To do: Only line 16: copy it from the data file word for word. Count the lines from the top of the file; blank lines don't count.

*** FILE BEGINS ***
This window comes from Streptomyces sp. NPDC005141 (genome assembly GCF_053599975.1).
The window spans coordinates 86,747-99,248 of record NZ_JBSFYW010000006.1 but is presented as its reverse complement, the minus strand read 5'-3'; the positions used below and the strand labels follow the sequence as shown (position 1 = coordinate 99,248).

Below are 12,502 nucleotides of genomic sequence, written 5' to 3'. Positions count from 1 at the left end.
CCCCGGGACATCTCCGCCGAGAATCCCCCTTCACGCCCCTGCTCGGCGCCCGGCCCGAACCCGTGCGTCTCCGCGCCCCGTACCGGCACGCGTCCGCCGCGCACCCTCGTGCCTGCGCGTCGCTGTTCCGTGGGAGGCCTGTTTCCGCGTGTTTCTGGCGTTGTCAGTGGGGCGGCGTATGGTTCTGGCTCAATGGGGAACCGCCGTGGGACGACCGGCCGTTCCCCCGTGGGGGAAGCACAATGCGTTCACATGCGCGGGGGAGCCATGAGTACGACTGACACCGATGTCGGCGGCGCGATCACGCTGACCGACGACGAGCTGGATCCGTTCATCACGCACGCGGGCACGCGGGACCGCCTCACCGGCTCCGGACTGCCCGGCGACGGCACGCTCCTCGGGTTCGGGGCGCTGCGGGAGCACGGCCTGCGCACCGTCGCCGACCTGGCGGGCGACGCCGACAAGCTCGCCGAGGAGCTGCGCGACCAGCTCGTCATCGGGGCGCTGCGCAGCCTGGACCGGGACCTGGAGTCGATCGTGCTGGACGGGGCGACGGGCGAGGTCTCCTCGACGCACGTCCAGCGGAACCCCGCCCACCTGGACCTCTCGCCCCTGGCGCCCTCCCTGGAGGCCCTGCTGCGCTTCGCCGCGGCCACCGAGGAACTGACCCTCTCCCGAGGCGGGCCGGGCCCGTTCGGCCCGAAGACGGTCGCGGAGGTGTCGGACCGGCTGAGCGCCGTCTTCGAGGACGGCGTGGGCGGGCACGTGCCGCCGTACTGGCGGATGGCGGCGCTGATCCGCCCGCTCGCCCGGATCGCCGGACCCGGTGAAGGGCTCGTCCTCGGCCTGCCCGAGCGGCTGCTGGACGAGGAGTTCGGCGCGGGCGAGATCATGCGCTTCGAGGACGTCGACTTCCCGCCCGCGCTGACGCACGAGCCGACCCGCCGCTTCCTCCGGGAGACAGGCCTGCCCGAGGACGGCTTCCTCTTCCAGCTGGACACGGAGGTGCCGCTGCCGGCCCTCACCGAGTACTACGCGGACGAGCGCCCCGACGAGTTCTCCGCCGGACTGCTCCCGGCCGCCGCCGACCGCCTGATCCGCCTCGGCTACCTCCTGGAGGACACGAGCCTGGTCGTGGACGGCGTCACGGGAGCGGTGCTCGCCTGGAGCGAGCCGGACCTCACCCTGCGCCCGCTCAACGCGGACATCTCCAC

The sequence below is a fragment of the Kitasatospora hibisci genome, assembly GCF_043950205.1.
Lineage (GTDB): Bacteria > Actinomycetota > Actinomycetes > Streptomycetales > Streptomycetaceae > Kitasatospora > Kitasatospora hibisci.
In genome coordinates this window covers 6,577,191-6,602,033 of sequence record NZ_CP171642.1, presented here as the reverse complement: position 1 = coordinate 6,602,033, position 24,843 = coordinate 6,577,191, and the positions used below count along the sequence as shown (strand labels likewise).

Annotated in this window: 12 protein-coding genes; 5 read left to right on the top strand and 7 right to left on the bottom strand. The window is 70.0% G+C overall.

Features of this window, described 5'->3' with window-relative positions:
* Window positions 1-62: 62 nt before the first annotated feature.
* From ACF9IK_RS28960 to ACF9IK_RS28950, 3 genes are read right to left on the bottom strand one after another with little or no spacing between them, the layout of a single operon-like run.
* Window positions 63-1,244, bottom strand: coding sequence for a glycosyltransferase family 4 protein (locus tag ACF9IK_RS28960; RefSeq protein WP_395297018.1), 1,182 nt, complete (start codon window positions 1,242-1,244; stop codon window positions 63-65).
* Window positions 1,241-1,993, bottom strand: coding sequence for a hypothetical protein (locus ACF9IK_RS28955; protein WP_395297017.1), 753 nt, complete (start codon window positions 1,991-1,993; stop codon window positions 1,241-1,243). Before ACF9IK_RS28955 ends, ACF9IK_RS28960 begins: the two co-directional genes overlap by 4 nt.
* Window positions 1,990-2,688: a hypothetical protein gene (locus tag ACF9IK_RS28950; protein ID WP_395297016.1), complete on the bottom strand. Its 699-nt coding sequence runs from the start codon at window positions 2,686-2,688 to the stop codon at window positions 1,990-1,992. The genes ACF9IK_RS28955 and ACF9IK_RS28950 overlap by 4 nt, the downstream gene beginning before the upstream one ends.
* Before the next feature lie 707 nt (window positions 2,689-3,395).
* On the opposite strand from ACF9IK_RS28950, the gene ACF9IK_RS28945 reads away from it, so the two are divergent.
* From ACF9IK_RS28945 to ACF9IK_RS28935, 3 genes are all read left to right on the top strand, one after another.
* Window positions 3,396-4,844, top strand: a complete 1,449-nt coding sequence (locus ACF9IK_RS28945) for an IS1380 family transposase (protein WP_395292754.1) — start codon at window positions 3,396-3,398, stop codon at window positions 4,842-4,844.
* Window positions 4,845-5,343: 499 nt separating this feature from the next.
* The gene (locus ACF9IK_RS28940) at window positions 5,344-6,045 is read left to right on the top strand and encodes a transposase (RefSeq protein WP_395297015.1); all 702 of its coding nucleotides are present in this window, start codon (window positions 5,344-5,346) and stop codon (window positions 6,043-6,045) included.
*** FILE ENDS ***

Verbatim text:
* On the opposite strand from ACF9IK_RS28950, the gene ACF9IK_RS28945 reads away from it, so the two are divergent.